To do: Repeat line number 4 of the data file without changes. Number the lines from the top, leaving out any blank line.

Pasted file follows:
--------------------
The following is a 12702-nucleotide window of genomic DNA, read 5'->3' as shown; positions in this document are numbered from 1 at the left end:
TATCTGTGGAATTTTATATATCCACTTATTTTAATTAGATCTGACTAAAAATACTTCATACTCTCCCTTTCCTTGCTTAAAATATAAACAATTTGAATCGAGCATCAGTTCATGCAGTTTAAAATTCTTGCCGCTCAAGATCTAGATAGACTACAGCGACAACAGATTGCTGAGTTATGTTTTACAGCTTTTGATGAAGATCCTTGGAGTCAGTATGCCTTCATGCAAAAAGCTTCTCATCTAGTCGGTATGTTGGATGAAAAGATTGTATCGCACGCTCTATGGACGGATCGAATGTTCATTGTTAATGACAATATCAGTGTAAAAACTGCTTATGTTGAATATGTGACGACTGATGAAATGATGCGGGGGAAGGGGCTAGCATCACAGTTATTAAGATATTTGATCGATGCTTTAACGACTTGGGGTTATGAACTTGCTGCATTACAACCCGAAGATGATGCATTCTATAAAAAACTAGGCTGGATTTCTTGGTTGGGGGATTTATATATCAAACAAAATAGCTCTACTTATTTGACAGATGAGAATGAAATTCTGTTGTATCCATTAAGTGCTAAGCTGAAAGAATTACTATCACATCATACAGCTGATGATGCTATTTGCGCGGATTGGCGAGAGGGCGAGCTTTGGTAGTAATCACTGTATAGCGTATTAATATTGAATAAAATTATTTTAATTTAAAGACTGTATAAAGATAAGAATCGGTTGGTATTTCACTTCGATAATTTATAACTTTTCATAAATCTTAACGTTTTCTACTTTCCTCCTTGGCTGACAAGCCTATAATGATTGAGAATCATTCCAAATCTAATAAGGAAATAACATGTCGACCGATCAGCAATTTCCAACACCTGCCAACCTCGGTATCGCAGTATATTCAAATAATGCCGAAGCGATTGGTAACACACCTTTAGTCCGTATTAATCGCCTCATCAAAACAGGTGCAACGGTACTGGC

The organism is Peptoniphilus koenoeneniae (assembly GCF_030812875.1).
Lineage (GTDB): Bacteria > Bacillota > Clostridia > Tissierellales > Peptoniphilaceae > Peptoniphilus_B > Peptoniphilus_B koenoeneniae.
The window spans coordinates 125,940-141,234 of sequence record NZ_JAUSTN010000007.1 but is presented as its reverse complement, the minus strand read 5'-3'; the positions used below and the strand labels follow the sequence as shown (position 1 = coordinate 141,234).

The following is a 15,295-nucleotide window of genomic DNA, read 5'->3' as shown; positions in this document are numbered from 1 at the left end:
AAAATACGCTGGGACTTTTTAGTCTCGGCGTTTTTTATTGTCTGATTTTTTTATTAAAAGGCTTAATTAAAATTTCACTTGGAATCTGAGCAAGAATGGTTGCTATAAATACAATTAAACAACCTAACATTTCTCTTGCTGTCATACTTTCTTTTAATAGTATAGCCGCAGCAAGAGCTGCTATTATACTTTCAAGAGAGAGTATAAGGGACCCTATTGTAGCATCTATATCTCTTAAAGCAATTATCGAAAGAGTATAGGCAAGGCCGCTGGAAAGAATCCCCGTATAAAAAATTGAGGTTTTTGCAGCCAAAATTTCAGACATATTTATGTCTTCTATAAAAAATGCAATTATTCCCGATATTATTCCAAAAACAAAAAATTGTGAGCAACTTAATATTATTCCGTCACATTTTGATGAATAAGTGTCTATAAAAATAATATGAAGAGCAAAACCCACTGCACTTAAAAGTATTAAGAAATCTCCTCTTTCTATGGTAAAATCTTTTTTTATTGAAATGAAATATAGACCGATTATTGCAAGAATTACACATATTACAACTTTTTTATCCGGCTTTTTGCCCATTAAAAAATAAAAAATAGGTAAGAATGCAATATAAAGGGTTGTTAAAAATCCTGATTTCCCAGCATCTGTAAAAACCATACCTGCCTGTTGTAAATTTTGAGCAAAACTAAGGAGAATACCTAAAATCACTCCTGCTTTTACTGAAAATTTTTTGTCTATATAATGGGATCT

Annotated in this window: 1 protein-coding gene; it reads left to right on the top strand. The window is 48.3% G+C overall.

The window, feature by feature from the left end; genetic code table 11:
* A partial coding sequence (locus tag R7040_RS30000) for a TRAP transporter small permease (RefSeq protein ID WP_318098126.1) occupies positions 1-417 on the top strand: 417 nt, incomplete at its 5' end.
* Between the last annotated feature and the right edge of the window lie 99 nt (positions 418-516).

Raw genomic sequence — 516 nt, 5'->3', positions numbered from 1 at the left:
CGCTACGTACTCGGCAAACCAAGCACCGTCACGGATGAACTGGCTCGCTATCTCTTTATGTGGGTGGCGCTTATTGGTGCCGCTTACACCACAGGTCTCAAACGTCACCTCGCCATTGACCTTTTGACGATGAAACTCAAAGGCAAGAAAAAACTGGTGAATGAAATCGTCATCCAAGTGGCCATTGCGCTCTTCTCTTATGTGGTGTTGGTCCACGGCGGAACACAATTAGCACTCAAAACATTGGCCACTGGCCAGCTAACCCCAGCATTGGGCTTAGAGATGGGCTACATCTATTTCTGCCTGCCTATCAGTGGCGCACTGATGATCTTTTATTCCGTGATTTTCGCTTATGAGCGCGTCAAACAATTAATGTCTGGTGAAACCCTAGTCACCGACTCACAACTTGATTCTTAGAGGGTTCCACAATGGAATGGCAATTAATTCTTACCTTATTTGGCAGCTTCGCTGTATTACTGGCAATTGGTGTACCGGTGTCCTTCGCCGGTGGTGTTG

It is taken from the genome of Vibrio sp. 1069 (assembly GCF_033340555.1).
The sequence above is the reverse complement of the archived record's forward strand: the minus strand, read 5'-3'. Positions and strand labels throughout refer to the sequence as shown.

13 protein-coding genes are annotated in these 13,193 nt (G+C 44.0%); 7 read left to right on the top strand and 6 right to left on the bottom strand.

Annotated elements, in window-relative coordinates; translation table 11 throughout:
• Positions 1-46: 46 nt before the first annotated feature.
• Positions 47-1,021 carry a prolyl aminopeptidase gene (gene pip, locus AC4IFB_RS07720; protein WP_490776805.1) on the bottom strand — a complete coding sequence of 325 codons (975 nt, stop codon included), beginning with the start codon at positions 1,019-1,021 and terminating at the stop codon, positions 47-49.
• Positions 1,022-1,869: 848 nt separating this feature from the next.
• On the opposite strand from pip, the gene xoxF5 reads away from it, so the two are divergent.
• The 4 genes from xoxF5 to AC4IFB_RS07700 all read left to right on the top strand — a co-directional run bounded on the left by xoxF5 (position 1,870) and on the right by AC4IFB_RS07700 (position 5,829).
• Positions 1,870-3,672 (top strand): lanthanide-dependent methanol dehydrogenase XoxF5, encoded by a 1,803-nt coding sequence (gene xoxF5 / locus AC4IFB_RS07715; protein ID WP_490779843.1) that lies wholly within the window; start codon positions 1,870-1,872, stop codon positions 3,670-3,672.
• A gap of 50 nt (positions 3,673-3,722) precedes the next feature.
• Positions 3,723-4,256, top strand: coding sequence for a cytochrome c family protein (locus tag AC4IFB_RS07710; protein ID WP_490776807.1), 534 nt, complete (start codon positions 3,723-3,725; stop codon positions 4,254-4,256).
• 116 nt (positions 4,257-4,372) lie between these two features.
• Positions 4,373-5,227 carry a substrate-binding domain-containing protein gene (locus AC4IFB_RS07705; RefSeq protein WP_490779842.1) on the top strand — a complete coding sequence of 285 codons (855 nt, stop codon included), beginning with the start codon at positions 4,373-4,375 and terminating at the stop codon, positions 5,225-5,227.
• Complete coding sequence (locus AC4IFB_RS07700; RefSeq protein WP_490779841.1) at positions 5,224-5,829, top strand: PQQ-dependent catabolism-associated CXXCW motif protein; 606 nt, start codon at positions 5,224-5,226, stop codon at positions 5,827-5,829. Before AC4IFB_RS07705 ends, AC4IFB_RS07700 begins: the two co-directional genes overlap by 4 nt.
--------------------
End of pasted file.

Lineage (GTDB): Bacteria > Bacillota > Clostridia > Tissierellales > Peptoniphilaceae > Peptoniphilus_B > Peptoniphilus_B koenoeneniae.